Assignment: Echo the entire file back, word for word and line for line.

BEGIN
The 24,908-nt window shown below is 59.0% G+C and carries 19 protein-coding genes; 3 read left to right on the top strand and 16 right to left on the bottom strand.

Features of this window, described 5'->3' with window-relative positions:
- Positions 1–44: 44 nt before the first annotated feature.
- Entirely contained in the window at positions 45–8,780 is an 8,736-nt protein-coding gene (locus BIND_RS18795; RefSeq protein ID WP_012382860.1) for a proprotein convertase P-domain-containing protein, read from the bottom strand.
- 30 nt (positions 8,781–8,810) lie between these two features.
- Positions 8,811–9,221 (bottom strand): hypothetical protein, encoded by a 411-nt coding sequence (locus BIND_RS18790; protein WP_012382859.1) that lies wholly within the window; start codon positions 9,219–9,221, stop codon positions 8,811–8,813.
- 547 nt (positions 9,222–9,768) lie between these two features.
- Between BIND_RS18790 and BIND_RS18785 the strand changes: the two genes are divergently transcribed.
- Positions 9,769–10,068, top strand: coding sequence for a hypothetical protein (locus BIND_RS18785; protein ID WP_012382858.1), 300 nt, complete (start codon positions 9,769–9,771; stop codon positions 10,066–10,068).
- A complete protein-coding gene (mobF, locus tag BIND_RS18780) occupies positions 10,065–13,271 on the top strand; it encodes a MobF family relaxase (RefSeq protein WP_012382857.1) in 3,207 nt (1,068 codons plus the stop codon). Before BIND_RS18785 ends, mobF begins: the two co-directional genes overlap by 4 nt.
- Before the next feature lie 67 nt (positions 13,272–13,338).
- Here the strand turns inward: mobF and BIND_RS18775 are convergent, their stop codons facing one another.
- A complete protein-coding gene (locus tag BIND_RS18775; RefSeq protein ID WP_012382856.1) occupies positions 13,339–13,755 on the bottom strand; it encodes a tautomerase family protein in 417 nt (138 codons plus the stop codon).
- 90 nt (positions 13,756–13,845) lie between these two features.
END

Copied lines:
The 24,908-nt window shown below is 59.0% G+C and carries 19 protein-coding genes; 3 read left to right on the top strand and 16 right to left on the bottom strand.

Features of this window, described 5'->3' with window-relative positions:
- Positions 1–44: 44 nt before the first annotated feature.
- Entirely contained in the window at positions 45–8,780 is an 8,736-nt protein-coding gene (locus BIND_RS18795; RefSeq protein ID WP_012382860.1) for a proprotein convertase P-domain-containing protein, read from the bottom strand.
- 30 nt (positions 8,781–8,810) lie between these two features.
- Positions 8,811–9,221 (bottom strand): hypothetical protein, encoded by a 411-nt coding sequence (locus BIND_RS18790; protein WP_012382859.1) that lies wholly within the window; start codon positions 9,219–9,221, stop codon positions 8,811–8,813.
- 547 nt (positions 9,222–9,768) lie between these two features.
- Between BIND_RS18790 and BIND_RS18785 the strand changes: the two genes are divergently transcribed.
- Positions 9,769–10,068, top strand: coding sequence for a hypothetical protein (locus BIND_RS18785; protein ID WP_012382858.1), 300 nt, complete (start codon positions 9,769–9,771; stop codon positions 10,066–10,068).
- A complete protein-coding gene (mobF, locus tag BIND_RS18780) occupies positions 10,065–13,271 on the top strand; it encodes a MobF family relaxase (RefSeq protein WP_012382857.1) in 3,207 nt (1,068 codons plus the stop codon). Before BIND_RS18785 ends, mobF begins: the two co-directional genes overlap by 4 nt.
- Before the next feature lie 67 nt (positions 13,272–13,338).
- Here the strand turns inward: mobF and BIND_RS18775 are convergent, their stop codons facing one another.
- A complete protein-coding gene (locus tag BIND_RS18775; RefSeq protein ID WP_012382856.1) occupies positions 13,339–13,755 on the bottom strand; it encodes a tautomerase family protein in 417 nt (138 codons plus the stop codon).
- 90 nt (positions 13,756–13,845) lie between these two features.